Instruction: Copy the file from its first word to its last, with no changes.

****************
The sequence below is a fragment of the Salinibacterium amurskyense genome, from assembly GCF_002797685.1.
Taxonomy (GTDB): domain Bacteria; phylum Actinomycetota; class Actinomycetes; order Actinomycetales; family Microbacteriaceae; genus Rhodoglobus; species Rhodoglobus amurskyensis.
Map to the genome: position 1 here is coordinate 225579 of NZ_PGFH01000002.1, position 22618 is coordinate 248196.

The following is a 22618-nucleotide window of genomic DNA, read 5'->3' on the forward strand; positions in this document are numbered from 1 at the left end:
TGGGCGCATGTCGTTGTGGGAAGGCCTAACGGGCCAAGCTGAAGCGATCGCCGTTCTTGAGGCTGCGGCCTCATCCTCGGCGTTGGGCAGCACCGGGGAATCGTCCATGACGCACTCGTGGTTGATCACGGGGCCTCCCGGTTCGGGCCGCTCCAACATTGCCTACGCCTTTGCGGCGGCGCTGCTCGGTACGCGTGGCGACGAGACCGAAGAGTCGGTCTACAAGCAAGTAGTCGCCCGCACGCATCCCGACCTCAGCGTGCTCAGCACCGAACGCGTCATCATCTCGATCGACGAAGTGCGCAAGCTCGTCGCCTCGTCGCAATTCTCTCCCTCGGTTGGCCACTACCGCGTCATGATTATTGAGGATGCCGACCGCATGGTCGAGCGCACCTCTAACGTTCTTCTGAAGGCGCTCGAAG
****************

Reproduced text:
The sequence below is a fragment of the Salinibacterium amurskyense genome, from assembly GCF_002797685.1.
Taxonomy (GTDB): domain Bacteria; phylum Actinomycetota; class Actinomycetes; order Actinomycetales; family Microbacteriaceae; genus Rhodoglobus; species Rhodoglobus amurskyensis.
Map to the genome: position 1 here is coordinate 225579 of NZ_PGFH01000002.1, position 22618 is coordinate 248196.

The following is a 22618-nucleotide window of genomic DNA, read 5'->3' on the forward strand; positions in this document are numbered from 1 at the left end:
TGGGCGCATGTCGTTGTGGGAAGGCCTAACGGGCCAAGCTGAAGCGATCGCCGTTCTTGAGGCTGCGGCCTCATCCTCGGCGTTGGGCAGCACCGGGGAATCGTCCATGACGCACTCGTGGTTGATCACGGGGCCTCCCGGTTCGGGCCGCTCCAACATTGCCTACGCCTTTGCGGCGGCGCTGCTCGGTACGCGTGGCGACGAGACCGAAGAGTCGGTCTACAAGCAAGTAGTCGCCCGCACGCATCCCGACCTCAGCGTGCTCAGCACCGAACGCGTCATCATCTCGATCGACGAAGTGCGCAAGCTCGTCGCCTCGTCGCAATTCTCTCCCTCGGTTGGCCACTACCGCGTCATGATTATTGAGGATGCCGACCGCATGGTCGAGCGCACCTCTAACGTTCTTCTGAAGGCGCTCGAAG